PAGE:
Installing Tile Where it makes Sense

Installing Tile:

Where in your home it makes sense, and areas where it doesn’t…

Here’s a quick list of areas in your home where installing tile flooring would make sense:
Wet/high moisture areas, like :
* Basements;
* Mudrooms;
* Kitchens;
* Bathrooms;
* Entry/exit points of the home;
* Laundry rooms;
* Three-season rooms (screen porches);
* Grand Foyers

There are certain instances where installing a tile floor makes the most sense over other types of flooring.

Tile flooring comes in beautiful styles, colors, sizes, patterns and types- there’s porcelain tile, which come in many different styles and even textures; ceramic tile, which is also made in a wide variety of styles and options; travertine tile, glass tile, and natural stone (to name a few).   There are so many different types of tile on the market today; you can rest assured that any look you’re going for can be easily achieved!

Tile is durable, extremely scratch resistant, holds up well with high traffic conditions, and is virtually water proof.   When tile flooring is installed correctly, it should be able hold up, and last until you get tired of looking at it, basically!  That’s probably the best quality of a tile floor… its durability; and that’s why tile flooring is a great option for the rooms listed above.

Although installing tile is a sure bet to have a floor you don’t need to worry about for a really long time, there ARE areas of the home where it’s NOT such a good place to install.  Having worked in many residential homes over the years has given us perspective on how valuable a tile floor is to have a home.  People looking to sell their home, many times, have new tile installed in their basements, or to revamp their kitchen or bathrooms, while many new home-buyers want a quality floor installed that they know will last them for years and years to come.

While entryways and high traffic areas like hallways and lower-levels of your home where moisture is apparent are great places to install a tile floor, there are other areas where you may want to reconsider installing tile….(especially if you live in the Northeast) Here’s an overview:
* Living Rooms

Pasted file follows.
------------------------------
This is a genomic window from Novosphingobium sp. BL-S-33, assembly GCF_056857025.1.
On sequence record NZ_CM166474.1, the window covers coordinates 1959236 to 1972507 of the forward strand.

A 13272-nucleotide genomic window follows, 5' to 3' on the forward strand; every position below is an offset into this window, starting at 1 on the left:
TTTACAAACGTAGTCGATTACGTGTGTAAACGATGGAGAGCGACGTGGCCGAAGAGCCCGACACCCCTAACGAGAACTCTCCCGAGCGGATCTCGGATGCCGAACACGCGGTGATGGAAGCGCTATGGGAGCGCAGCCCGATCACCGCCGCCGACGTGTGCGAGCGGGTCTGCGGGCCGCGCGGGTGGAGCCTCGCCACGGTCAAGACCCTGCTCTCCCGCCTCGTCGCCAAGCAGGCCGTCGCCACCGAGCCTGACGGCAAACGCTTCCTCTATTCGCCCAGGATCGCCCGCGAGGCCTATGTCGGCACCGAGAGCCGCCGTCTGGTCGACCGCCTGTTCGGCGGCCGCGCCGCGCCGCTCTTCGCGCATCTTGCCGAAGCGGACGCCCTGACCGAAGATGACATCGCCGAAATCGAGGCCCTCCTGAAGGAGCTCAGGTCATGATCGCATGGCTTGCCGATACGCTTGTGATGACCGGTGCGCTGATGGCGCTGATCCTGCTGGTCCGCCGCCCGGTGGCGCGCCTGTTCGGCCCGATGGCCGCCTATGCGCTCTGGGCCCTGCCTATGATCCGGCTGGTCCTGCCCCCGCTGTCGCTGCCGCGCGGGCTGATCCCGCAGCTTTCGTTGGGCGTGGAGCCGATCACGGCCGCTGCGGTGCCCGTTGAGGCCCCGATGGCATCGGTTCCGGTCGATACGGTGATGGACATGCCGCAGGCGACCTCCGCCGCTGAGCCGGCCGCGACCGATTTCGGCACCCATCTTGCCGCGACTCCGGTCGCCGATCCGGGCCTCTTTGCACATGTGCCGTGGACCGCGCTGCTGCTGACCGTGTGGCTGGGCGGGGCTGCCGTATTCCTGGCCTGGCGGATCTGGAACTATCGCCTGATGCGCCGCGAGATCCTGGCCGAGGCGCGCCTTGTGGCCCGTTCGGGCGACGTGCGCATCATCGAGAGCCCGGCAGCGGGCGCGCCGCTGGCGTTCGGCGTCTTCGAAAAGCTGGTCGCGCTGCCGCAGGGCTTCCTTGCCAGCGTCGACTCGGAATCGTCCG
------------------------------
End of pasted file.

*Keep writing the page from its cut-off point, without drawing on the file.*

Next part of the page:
* Family Rooms
* Formal Dining Rooms
* Bedrooms
* Kids play rooms- especially young children
* Interior Steps- (not only is it dangerous to have tile on your steps BUT you aren’t able to install a runner to avoid slippage without completely ruining each tread.)

Geographically speaking typically all the northern states across the country, where the weather is known to be very cold in fall and winter months, tile is not the best choice of flooring for certain rooms in the home. We have traveled nationwide and installed all types of flooring.  We can tell you from our personal, professional experience that when tile floor is installed throughout a home, it is ALWAYS a home in a warmer climate (ex. Florida, Arizona, Nevada, So. California, etc.)  If you truly desire tile flooring in, for example, your living room, you may want to consider radiant heat installed under the tile to give it warmth, because even though tile is a great and durable floor that will last; the downside is how cold it can be.  Installing radiant heat beneath the tile is a great way to have the best of both worlds…. You’re super-durable tile floor, and a nice warm feel on your feet.

Tile is, probably, the most efficient type of flooring to install for warm climates because it helps keep the temperature in the home relatively cooler. It is, for this reason, why tile isn’t the best choice for certain areas of a home in colder climates. Winters here in the Northern part of the USA can be brutal!  Even if we get lucky enough to have a small amount of snow, the temperature can drop well below zero. Having tile in the main living areas, bedrooms and living room can make your home feel colder; even with your heat blasting.  Also, another reason to steer clear of tile flooring in the rooms listed above is that it DEVALUES your home. Yes, if you’re planning on selling your home at some point, most potential buyers will NOT want tile in these rooms thus resulting in a lower offer to offset the cost to replace this flooring OR your home will stay on the market for a longer period of time waiting for the right buyer.

To sum it up…

Tile flooring is really great to have in areas of your home where it “makes sense,” but installing tile in areas where it could have a negative effect isn’t recommended.  Because tile is so durable, the process and cost to replace it with a different material can be really time consuming and not to mention, expensive.  So if you’re not planning on living in your home forever, really take into consideration, the area of your home you’re thinking about installing tile in.

Grey wood-look tile flooring installed in a bathroom
Wood-look grey tile planks
Large format tile installed in a laundry room
Large format tile
tile flooring installed under bathtub with wood flooring throughout the rest of the bathroom
Tile platform under the tub
Wood-look tile flooring planks, grey, installed throughout this renovated bathroom
Wood-Look Tile
Natural Stone flooring installed throughout the entryway, marble flooring
Custom Natural Stone Installation throughout the entryway
Tile flooring installed in this eat-in-kitchen
Tile Flooring-Breakfast nook and Kitchen

This Post Has One Comment

  1. Nice post!

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